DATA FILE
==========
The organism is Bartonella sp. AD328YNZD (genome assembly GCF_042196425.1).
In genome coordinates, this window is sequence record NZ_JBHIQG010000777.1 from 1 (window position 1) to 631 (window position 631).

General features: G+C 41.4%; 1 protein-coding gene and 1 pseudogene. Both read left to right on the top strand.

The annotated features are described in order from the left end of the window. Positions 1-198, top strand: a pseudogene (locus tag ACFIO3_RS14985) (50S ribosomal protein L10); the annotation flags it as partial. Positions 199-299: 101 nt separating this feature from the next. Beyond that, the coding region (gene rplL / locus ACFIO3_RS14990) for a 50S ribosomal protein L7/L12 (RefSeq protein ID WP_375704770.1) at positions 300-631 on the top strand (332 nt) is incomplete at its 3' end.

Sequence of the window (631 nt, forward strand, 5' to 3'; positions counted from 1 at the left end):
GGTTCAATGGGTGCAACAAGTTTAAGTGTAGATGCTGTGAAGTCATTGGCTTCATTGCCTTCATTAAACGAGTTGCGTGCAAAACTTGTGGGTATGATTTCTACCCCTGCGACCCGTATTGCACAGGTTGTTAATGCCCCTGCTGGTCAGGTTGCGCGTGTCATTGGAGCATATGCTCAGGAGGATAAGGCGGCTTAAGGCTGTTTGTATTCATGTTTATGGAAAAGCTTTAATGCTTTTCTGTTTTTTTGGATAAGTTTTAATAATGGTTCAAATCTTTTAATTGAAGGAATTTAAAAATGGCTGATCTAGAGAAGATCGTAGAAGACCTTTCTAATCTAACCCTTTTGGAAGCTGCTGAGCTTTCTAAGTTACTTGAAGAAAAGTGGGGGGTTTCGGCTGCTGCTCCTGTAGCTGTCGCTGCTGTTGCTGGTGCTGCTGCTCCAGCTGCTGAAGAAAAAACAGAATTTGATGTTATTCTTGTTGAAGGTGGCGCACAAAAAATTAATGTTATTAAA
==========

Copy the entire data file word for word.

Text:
The organism is Bartonella sp. AD328YNZD (genome assembly GCF_042196425.1).
In genome coordinates, this window is sequence record NZ_JBHIQG010000777.1 from 1 (window position 1) to 631 (window position 631).

General features: G+C 41.4%; 1 protein-coding gene and 1 pseudogene. Both read left to right on the top strand.

The annotated features are described in order from the left end of the window. Positions 1-198, top strand: a pseudogene (locus tag ACFIO3_RS14985) (50S ribosomal protein L10); the annotation flags it as partial. Positions 199-299: 101 nt separating this feature from the next. Beyond that, the coding region (gene rplL / locus ACFIO3_RS14990) for a 50S ribosomal protein L7/L12 (RefSeq protein ID WP_375704770.1) at positions 300-631 on the top strand (332 nt) is incomplete at its 3' end.

Sequence of the window (631 nt, forward strand, 5' to 3'; positions counted from 1 at the left end):
GGTTCAATGGGTGCAACAAGTTTAAGTGTAGATGCTGTGAAGTCATTGGCTTCATTGCCTTCATTAAACGAGTTGCGTGCAAAACTTGTGGGTATGATTTCTACCCCTGCGACCCGTATTGCACAGGTTGTTAATGCCCCTGCTGGTCAGGTTGCGCGTGTCATTGGAGCATATGCTCAGGAGGATAAGGCGGCTTAAGGCTGTTTGTATTCATGTTTATGGAAAAGCTTTAATGCTTTTCTGTTTTTTTGGATAAGTTTTAATAATGGTTCAAATCTTTTAATTGAAGGAATTTAAAAATGGCTGATCTAGAGAAGATCGTAGAAGACCTTTCTAATCTAACCCTTTTGGAAGCTGCTGAGCTTTCTAAGTTACTTGAAGAAAAGTGGGGGGTTTCGGCTGCTGCTCCTGTAGCTGTCGCTGCTGTTGCTGGTGCTGCTGCTCCAGCTGCTGAAGAAAAAACAGAATTTGATGTTATTCTTGTTGAAGGTGGCGCACAAAAAATTAATGTTATTAAA